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School Dress Codes Are So Strict, Even Students In The Military Are Fed Up

Teens who are about to give their whole lives to defending democracy are being barred from graduation

Fights over what high school students can and can’t wear tend to revolve around girls being shamed over their skirt length—or when administrators say they need to personally review photos of teens to make sure that their prom dresses don’t show too much skin.


But if ever there’s a time to be flexible about what a student can wear, it seems as if it might be when a teen who has enlisted shows up to graduation in their United States Armed Forces uniform. You know, the formal, government-issued dress blues that represent the sacrifice they’re making to uphold freedom and democracy. However, when it comes to the ceremony, some high schools across the nation are taking a strict rules-are-rules stance and barring enlisted teens who refuse to ditch their military dress for a cap and gown.

[quote position="left" is_quote="true"]I’m sorry, I can’t do that. That’s defacing the uniform.[/quote]

Harland Fletcher enlisted in the U.S. Army when he turned 17, completing basic combat training during the summer between his junior and senior years at Liberty Union High School in Brentwood, California. Fletcher told KPIX that he talked to his school counselor about wearing the uniform to graduation and thought he had a green light. However, when he showed up to the ceremony on Friday, he was told that his uniform violated the Bay Area school’s commencement dress code.

“‘No, you can’t walk in that.’ And I asked why, and he said, ‘That’s not the graduation uniform,’” said Fletcher of his conversation with a school administrator.

Fletcher was told he could put the cap and gown on over his uniform. “They said they had an extra cap and gown, and I said, ‘I’m sorry, I can’t do that. That’s defacing the uniform. That’s against the uniform policy,’” he recounts. According to the Uniform Code of Military Justice, a soldier who covers his or her uniform could face court martial.

Rather than cover the uniform, Fletcher and his family chose to leave the ceremony and head to his graduation party.

His father, Bill Fletcher told local Fox affiliate KTVU that he is, “tired of service members and vets being quietly and systematically denied rights by establishments that should know, respect, and abide by the laws enacted on all of our behalf.”

In Indiana, Jacob Dalton Stanley’s refusal to put on a cap and gown resulted in him being unable to walk in the Crown Point High School graduation—and the school didn’t even read his name at the ceremony. Stanley finished his coursework in December, completed basic training in the U.S. Marines this spring, and flew home last week for the ceremony.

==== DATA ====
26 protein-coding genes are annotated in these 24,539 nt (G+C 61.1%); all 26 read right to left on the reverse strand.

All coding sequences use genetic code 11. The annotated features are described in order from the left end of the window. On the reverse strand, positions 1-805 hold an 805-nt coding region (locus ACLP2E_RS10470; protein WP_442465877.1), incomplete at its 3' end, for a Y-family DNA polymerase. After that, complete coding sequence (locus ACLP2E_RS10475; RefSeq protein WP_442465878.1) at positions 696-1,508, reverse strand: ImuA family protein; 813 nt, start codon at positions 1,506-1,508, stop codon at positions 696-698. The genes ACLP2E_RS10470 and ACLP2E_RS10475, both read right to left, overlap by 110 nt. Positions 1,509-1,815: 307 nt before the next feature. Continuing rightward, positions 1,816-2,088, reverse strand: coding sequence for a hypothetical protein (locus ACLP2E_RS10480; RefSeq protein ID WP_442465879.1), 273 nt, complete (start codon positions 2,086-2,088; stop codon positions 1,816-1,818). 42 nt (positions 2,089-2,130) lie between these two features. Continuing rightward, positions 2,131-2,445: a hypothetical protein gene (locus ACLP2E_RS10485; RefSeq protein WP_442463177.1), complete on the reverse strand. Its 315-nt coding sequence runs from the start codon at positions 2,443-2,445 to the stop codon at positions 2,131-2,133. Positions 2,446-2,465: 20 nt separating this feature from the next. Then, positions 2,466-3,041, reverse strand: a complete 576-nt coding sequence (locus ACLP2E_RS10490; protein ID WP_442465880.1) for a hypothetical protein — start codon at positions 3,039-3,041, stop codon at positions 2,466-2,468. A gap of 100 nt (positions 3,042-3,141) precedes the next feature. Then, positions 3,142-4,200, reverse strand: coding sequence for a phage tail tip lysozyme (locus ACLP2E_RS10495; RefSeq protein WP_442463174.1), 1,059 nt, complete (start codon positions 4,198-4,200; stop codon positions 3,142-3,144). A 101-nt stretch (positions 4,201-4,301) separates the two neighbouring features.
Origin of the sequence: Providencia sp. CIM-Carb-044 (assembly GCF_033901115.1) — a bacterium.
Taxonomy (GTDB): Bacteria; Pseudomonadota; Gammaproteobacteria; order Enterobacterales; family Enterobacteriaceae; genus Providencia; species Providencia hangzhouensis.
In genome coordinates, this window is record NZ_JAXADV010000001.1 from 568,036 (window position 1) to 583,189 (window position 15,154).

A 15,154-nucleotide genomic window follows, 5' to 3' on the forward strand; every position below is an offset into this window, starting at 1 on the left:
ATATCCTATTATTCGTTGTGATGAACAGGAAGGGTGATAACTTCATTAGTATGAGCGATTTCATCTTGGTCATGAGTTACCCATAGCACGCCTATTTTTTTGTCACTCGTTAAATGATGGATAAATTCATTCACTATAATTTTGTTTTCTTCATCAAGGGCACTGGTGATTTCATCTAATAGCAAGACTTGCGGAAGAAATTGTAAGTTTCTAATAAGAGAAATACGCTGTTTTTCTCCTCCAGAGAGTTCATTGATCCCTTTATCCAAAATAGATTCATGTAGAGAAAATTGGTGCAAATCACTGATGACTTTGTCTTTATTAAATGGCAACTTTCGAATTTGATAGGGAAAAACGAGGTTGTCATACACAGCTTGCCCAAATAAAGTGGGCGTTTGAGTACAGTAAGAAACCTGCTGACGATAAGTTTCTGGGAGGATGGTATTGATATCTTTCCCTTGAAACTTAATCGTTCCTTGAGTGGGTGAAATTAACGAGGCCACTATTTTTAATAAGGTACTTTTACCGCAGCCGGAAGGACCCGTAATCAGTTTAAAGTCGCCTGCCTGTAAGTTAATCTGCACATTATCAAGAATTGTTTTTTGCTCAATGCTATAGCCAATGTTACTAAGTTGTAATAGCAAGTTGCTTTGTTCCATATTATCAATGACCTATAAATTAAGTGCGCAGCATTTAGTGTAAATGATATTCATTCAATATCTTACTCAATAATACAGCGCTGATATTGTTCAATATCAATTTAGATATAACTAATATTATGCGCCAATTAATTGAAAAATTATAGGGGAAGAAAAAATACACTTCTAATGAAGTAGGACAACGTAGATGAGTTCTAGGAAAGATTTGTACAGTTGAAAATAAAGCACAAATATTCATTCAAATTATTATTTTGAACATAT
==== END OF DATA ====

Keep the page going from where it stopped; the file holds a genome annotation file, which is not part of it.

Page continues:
Stanley declined media requests, but graduating senior Leann Tustison expressed the sentiments of many when she told the Northwest Indiana Times that the school’s decision was "absolutely ridiculous. He's in the military putting his life on the line for us."

Chip Pettit, the principal of Crown Point High School told the paper that the school’s cap and gown requirement allows “the class to show unity by dressing the same.” The decision to ban Stanley “is also not intended to be disrespectful to our students choosing to serve in the military, our active duty servicemen and women and our veterans. We are forever grateful for the sacrifices that they make on a daily basis for our freedom,” said Pettit.

Not all schools take issue with enlisted students wearing military uniforms to commencement. At nearby Hobart High School in Hobart, Indiana, graduating senior Ana Kritikos, who also finished her coursework early and enlisted in the Marines, had the full support of administrators. "I know the school board, the principal, and superintendent talked about it and were in agreement that I could wear my Marine uniform," Kritikos told the Times.

Maj. Clark Carpenter, a spokesperson for the U.S. Marines, told the paper that "The Marine Corps does not dictate what specific high schoolers can or cannot graduate in.” The decision about what students are required to wear is up to the school, said Carpenter.

The Army hasn’t weighed in on Fletcher’s situation, but after reviewing California law, district officials in Brentwood realized they were wrong to block Fletcher from wearing his uniform to graduation. “It has become clear that Harland Fletcher may have the right to wear his U.S. Army Dress Uniform at his graduation and on behalf of the Liberty Union High School District I publically (sic) apologize to him and his family for this Incident,” superintendent Eric Volta said in a statement issued on Saturday.

For Fletcher, the district’s apology isn’t enough. “I honestly feel like you can apologize all you really want, but in the moment, you should’ve already known,” he said. Fletcher picked up his diploma on Monday and will head to Advanced Individual Training at Fort Sam Houston in San Antonio, Texas.

Education

When former Pittsburgh Steelers' center Mike Webster committed suicide in 2002, his death began to raise awareness of the brain damage experienced by NFL football players. A 2017 study found that 99% of deceased NFL players had a degenerative brain disease known as CTE. Only one out of 111 former football players had no sign of CTE. It turns out, some of the risks of traumatic brain injury experienced by heavily padded adults playing at a professional level also exist for kids with developing brains playing at a recreational level. The dangers might not be as intense as what the adults go through, but it can have some major life-long consequences.

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